September 2012

Migration, Sir Duncan, instant spouses and inflight Barry Manilow: final impressions of the Philippines

admin - September 28, 2012

As always after an intense ‘immersion’ in our programme work, I left the Philippines with my head buzzing. Here are some impressions, memories and ideas that don’t fit into a more structured blogpost: Migration: One in 9 Filipinos are outside the country, constituting a major export sector (the government deliberately trains more nurses than the country needs, to encourage outmigration). On the way in from …

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Meetings with Remarkable Women: Lan Mercado's journey from megaphone to microphone

admin - September 27, 2012

A while back, I wrote about some amazing Oxfam women I met in East Africa. Here’s another, this time from the Philippines. Lan (real name Lilian, but Filipinos never use real names) is one of those quiet but effective (and very determined, and maybe not so quiet….) women that abound in development work. She was formerly our country director in the Philippines, but has now …

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In the Philippines: does Oxfam's livelihoods work go beyond trad income generation?

admin - September 25, 2012

Last week I visited Oxfam’s Philippines programme. Such trips follow a pretty standard format – our national staff and relevant partners whisk me through a series of site visits and conversations with farmers, civil society organizations, local government officials and anyone else who’ll talk to you. For a few days, I’m engrossed, wrestling on multiple levels, first to understand the intricacies of the projects, and …

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Western failures; the case for small farmers; Mexican miracles; DFID consultancy row (and plebgate); global food waste scandal: links I liked

admin - September 24, 2012

Important institutions saying stuff I agree with (always a warm feeling): ‘Amidst their fragile recovery, an unreformed (and unrepentant) financial sector and macroeconomic policies that are timid at best, and counterproductive at worst, the developing countries will find it difficult to sustain their own growth dynamic, let alone that of the global economy.’ UNCTAD’s 2012 Trade and Development Report is unimpressed on financial reform and …

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A world of friendship networks revealed – great interactive infographic

admin - September 21, 2012

After a few days in the migrationtastic Philippines (more on the visit next week) this post seems particularly apposite. The world’s friendship networks revealed, or at least that chunk of them that are on Facebook (large and growing – 910 million and counting). This exercise in big data crunching is fascinating: click on the country and it tells you how many FB links its citizens …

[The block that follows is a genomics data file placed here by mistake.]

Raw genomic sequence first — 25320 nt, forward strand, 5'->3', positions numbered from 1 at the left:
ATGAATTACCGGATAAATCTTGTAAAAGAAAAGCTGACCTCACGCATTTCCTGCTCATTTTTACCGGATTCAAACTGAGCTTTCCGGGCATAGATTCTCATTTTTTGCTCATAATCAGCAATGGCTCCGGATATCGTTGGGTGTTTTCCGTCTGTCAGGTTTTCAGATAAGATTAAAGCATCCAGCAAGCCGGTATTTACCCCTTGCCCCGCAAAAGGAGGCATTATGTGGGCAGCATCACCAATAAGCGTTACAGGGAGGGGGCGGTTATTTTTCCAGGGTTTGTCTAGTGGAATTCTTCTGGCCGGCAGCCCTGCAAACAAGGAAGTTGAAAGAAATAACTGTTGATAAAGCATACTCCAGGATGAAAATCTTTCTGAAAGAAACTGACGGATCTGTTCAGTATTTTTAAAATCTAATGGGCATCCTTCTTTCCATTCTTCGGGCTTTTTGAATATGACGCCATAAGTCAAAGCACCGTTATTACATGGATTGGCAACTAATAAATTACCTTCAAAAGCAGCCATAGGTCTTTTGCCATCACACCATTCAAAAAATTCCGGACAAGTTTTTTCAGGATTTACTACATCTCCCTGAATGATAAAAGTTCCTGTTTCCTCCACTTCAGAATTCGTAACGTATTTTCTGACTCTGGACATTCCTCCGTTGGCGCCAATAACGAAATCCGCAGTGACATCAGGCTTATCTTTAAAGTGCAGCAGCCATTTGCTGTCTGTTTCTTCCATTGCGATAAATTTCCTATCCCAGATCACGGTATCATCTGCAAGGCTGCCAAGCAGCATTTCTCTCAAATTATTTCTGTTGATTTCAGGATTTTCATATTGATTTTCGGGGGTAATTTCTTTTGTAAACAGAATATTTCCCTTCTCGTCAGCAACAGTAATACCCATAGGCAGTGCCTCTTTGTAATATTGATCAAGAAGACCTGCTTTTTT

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Why don't Africa's politicians invest more in small farmers? The political economy of ag policy.

admin - September 20, 2012

Interesting if rather impenetrable new(ish) paper from the Future Agricultures consortium on the political economy of Africanagricultural policy. It seeks to answer an important question – why hasn’t the spread of democracy produced more investment in the smallholder farmers that form the majority of the electorate in many countries? Here’s the summary: “Theories of policy neglect of, or discrimination against, agriculture in Africa include urban bias …

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We hate jargon; grain giants respond; evidence v ideology at the Bank; community paralegals; Africa, Brazil and flying geese; top site on human development: Links I liked

admin - September 18, 2012

Just arrived in the Philippines for a week’s visit, heading off to Mindanao tomorrow morning if tonight’s  torrential monsoon downpour allows it. Back in Manila on Friday for a round table debate on active citizens and fragile states. In the meantime, here are a few things I’ve been reading: Development jargon we hate, (in the field, capacity building, local) and chance to vote for better alternatives …

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The Hunger Grains: new research shows EU biofuel policies drive food prices and land grabs

admin - September 17, 2012

Oxfam economic policy adviser Ruth Kelly (right) unveils her new paper, published today, on a really simple, bad policy that rich countries can fix – biofuels. The past five years have seen two record spikes in the price of food; and prices are rising again, with corn and soy hitting record highs in summer 2012. There is intense disagreement about what causes food price spikes …

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Prices that bounce – Naomi Hossain on the human face of the food crisis

admin - September 14, 2012

Oxfam and IDS are starting work on Life in a Time of Food Price Volatility, a 4 year project combining qualitative and quantitative methods to track the human impact in communities in 10 countries, building on the methodology behind our 2011 report, Living on a Spike. Richard King at Oxfam and Naomi Hossain at IDS are running the project. Here, Naomi (right) reports back on …

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